for writers and readers….
Mrs Finnegan is a celebrated EXPERT on MOST things and WELCOMES letters from all, no matter HOW grand or LOWLY. She does ALL this while still maintaing her daily duties as Housekeeper at The Regency Town House
My daughter paints ugly water colours, speaks French badly and Italian still worse. She has as much ear for music as a three day old red mullet.
The backs of my chairs and the frames upon my walls are, for good reason, empty of her needlework.
I come from a long line of strong-minded women of talent. My grandmother wrought the whole Bible in tapestry before her death at 81 and was the last woman in Sussex to denouce a neighbour for witchcraft. My mother was accomplished in meat carving and reading sermons to farm workers. I, myself, need only to hear a mumbled description in heraldic language to conjure up an entire coat of arms.
My daughter shows ability in one field only: looking innocent and writing spiteful little notes to the servants.
What do you make of her, Mrs Finnegan?
A Mother Hard Done BY and Sorely Irritated
It strikes me that the acorn hasn’t fallen far from the tree.
POOR dear Brutus is still missing.
We hardly know his master Daniel Dapper Esq, but everyone in Brunswick Square has fallen in love with his dog.
Miss Martha, an ardent animal lover, was GREATLY distressed and organised parties of young ladies to go door to door around Brunswick Square and Terrace asking residents to check their coal cupboards and stock rooms.
The day after he vanished an advertisement appeared in The Brighton Gazette.
LOST from Brunswick Square a remarkable Newfoundland of large build and noble disposition. He is unlikely to be of use to any but his owner. If coming into the possession of a gentleman he is relied upon to restore said animal to his home but if he wandered into the hands of a servant or poor person all reasonable expenses will be paid with a reward of half a Guinea.
Half a guinea could feed a family for a week, I said to Master Talbot and regretted it as soon as the words fell from my mouth.
He has been a regular visitor recently and not only to me, but to several houses in Brunswick Square where he has become acquainted with the cook or housekeeper. He said he needed scraps for his sister’s hound lately delivered of a litter and would be grateful for anything we could spare.
We had never heard of a sister or dog before and I noticed he was not wearing his good green frock coat. A tired old thing with greasey cuffs and see-through elbows had taken its place on his broad back.
We conferred and agreed that Mr Owen Merryweather Talbot was going through impecunious TIMES. As a result, scraps have become larger and better. (…Tut, tut. These slices of roast beef are cluttering up the larder. Please do me a kindness and take them away.)
And all the time Brutus is still missing.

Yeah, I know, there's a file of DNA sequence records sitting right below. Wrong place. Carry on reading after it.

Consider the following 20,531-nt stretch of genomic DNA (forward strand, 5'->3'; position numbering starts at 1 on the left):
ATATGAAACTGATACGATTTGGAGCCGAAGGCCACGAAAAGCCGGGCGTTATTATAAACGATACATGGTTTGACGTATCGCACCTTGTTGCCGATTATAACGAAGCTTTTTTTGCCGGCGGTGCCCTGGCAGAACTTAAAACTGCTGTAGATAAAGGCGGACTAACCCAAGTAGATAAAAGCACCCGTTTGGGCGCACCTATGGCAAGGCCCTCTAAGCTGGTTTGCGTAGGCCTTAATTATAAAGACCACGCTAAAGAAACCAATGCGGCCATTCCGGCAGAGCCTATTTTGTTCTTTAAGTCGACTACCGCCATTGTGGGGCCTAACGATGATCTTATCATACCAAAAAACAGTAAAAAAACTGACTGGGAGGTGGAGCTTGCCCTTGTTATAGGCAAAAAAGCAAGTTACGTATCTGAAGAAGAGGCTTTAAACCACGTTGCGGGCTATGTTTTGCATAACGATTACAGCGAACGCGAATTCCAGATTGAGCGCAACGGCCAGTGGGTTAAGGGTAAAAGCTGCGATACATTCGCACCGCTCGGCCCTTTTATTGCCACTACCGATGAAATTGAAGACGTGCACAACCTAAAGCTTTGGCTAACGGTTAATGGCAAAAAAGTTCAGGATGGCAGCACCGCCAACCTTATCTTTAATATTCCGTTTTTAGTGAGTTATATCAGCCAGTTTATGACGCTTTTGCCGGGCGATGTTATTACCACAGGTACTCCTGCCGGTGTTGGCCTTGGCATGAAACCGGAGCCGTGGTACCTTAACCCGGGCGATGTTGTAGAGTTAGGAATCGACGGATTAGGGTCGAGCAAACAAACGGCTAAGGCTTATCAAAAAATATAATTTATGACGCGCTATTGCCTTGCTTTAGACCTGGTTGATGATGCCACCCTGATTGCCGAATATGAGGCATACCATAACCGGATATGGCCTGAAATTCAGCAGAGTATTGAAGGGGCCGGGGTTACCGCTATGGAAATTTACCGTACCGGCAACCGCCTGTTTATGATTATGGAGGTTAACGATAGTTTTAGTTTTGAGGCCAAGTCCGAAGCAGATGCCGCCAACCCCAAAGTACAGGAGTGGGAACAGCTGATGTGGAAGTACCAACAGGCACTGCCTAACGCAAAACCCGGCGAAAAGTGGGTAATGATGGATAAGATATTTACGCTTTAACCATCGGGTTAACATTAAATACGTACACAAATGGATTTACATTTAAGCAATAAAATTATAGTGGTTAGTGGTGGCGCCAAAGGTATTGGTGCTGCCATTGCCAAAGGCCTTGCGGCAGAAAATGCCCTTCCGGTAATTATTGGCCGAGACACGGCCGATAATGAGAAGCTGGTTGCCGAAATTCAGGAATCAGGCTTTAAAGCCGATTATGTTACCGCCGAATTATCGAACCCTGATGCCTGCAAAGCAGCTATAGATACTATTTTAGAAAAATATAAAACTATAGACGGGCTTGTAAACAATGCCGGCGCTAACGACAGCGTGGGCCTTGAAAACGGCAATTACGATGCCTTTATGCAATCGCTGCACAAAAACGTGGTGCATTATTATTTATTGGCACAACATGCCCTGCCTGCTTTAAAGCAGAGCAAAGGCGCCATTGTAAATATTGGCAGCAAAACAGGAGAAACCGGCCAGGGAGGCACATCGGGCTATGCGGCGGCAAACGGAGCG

MRS FINNEGAN is a regular feature created and written by Bridget Whelan with the support of a WONDERFUL team of volunteers at The Regency Town House, along with the MOST charming of readers and subscribers. Today a special THANK YOU to Paul Couchman
Don’t miss next Tuesday’s thrilling episode. Will the dog be found? Is Master Talbot really hungry?
Need a reminder? Just click HERE and you’ll get a gentle nudge on Tuesday morning.
Not too early. We don’t go out until the streets are well-aired.
love her one line answer to the mother. boom. and the dog….hmmm, probably someone close may have clue -)
Mrs F is quite pleased with the one liner herself. She is missing dear Brutus already….
I like that lady!
And Mrs Finnegan rather likes you and hopes you will visit often. (Apologies for the late response – Mrs F’s amanuensis has been on a short – but much needed – break)
oh, lovely one-liner!
Do we suspect the sudden impecuniousness of Mr Talbot? is he being eaten out of house and home by a large dog?
Mrs Finnegan couldn’t possibly comment on Merry’s change in eating habits or the lack of a decent jacket, although she has seen one very like it in a pawn shop in Western Road.
I can always rely on the good Mrs Finnegan to expand my word knowledge (and general knowledge for that matter) and this time has been no exception.
Talbot was going through ‘impecunious’ times. Was he really? Thanks to some finger-tapping on my part, I and this clever little, rarely-heard-from word are now well acquainted! I can even use it in a sentence! Of my own!
Thankyou Mrs Finnegan. What with those practical house- keeping abilities of yours plus your generous advice-giving talents and naturally let’s forget all that obscure wordy wisdom you put to such good use, you are what I would definitely call a multi-talented individual, or if I may be so bold, a ‘well-rounded’ person of stature.
Mrs Finnegan hopes that the word impecunious will now appear in your daily conversation whenever the opportunity occurs or you can shoe-horn it in, thus is EDUCATION spread across the word. However, she trusts it will never be applied to your good self.
Oh, Mrs Finnegan… are you still there? I have need to add but one more thing! Let’s naturally not forget to include the word ‘not’ prior to ‘let’s forget’. Are you with me?
I trust you can forgive me for that little slip, since minus the well-placed ‘not’ things may possibly take a turn for the nasty and quite the insult may be construed.
And I would NEVER wish to do that to one so kind and wise and… ‘well-rounded’ (there I go again!) as yourself.
If there was an unintended insult Mr F forgives it with a generous heart, but she admits she cannnot quite grasp it even on a second reading and wonders if it is because of her famously tolerant nature she never SEES an insult when none is intended.
PS Sincere aplogies for the tardy response Mrs F’s amanuensis has been away.